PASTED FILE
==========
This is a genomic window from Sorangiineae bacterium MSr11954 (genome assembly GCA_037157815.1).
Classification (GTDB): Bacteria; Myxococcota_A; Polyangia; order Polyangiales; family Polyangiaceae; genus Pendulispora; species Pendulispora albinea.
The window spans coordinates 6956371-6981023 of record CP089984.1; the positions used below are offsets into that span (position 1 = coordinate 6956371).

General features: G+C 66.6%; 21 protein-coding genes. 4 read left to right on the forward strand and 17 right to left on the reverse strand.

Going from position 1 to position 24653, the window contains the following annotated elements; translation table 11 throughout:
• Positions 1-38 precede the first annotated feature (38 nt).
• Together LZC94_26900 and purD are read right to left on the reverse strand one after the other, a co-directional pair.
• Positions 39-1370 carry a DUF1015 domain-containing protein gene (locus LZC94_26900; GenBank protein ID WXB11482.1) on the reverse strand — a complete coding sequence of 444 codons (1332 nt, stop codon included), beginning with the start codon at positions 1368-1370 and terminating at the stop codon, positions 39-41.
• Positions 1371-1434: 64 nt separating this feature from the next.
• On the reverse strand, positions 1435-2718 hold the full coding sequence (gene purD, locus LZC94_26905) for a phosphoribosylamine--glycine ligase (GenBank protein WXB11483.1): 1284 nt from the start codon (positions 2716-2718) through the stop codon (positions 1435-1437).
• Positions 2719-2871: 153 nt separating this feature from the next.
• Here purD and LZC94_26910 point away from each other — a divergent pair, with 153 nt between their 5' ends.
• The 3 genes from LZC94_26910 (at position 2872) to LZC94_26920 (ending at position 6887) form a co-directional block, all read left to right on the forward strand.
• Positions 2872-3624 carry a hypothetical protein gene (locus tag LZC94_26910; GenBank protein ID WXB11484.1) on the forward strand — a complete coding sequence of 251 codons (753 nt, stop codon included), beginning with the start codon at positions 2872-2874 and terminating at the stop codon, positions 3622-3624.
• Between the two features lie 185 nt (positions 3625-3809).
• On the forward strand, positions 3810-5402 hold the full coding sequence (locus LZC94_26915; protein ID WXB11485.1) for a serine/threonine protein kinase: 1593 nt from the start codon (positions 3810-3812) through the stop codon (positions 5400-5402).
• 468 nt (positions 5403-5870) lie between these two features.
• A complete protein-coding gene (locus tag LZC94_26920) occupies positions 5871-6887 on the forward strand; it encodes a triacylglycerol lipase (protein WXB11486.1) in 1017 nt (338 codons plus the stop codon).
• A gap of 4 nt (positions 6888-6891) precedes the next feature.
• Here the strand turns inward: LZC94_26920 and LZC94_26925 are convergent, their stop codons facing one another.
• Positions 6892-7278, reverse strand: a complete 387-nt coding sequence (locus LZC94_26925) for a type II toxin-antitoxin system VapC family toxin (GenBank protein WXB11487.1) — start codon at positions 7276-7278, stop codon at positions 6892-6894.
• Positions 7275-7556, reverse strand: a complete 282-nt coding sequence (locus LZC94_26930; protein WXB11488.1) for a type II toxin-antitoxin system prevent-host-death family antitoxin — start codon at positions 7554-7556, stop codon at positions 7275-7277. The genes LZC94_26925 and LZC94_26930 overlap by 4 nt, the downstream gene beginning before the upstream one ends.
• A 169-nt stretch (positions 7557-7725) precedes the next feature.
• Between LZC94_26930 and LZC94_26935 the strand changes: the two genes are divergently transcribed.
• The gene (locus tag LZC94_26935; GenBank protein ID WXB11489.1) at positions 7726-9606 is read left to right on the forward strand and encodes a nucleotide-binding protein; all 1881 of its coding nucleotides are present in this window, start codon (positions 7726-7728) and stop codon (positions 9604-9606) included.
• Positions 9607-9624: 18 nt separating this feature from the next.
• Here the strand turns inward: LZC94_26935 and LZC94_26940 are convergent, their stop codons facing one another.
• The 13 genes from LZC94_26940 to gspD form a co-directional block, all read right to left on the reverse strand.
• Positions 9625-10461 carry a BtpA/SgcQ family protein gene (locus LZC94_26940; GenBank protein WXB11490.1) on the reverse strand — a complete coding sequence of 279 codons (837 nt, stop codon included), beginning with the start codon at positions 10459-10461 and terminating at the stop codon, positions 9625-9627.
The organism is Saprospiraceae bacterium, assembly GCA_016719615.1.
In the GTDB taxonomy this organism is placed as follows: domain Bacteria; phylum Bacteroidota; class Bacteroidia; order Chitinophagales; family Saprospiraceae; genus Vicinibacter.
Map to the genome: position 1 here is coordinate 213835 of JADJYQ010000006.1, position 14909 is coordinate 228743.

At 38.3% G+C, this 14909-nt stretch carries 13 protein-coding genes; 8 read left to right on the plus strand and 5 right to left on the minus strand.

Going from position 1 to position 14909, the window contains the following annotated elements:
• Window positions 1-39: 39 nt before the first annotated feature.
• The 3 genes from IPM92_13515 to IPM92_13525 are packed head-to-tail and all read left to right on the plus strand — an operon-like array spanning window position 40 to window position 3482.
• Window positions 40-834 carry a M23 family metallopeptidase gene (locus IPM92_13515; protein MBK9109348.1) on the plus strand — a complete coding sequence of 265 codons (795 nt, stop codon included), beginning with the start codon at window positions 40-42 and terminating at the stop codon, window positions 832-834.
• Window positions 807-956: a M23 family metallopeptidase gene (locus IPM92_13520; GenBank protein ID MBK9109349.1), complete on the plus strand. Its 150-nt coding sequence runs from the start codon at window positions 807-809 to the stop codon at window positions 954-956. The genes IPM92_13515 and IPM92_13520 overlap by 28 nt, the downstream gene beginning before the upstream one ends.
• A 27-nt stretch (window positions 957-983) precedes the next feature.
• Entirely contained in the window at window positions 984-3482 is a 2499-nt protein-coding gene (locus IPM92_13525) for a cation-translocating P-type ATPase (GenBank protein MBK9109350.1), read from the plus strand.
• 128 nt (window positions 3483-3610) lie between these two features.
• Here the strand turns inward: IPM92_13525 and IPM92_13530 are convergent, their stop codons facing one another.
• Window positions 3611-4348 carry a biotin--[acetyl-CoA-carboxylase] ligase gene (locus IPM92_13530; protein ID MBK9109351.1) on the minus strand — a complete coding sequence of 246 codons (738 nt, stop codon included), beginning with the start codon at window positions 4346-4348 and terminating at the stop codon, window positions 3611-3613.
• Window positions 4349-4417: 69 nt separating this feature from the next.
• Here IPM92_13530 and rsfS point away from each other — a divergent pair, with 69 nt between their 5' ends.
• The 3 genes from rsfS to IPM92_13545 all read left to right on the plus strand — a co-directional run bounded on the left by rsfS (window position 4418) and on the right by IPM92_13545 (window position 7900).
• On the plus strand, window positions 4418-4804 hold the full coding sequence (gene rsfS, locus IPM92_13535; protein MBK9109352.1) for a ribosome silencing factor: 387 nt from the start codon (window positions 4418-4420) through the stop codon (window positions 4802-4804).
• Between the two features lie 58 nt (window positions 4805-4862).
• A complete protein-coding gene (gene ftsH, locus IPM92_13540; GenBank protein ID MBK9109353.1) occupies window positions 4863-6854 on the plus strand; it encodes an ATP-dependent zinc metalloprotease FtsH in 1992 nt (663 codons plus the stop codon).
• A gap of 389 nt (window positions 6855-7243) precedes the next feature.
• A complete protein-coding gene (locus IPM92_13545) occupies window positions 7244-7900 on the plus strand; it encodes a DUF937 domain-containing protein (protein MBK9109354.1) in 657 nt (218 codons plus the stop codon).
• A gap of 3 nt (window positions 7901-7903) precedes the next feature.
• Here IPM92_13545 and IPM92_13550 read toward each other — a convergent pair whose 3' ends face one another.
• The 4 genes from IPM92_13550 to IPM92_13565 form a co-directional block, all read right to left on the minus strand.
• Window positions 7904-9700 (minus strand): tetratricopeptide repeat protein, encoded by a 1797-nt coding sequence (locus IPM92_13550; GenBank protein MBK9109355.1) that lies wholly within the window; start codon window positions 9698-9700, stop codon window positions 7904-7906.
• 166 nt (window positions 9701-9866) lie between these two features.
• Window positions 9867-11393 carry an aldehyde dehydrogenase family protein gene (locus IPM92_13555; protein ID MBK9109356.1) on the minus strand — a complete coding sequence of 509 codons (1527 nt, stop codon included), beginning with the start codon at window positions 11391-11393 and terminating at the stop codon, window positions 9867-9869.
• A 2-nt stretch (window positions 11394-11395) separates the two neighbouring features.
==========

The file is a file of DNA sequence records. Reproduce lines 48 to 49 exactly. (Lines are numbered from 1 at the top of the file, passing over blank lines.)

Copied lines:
• Between the two features lie 58 nt (window positions 4805-4862).
• A complete protein-coding gene (gene ftsH, locus IPM92_13540; GenBank protein ID MBK9109353.1) occupies window positions 4863-6854 on the plus strand; it encodes an ATP-dependent zinc metalloprotease FtsH in 1992 nt (663 codons plus the stop codon).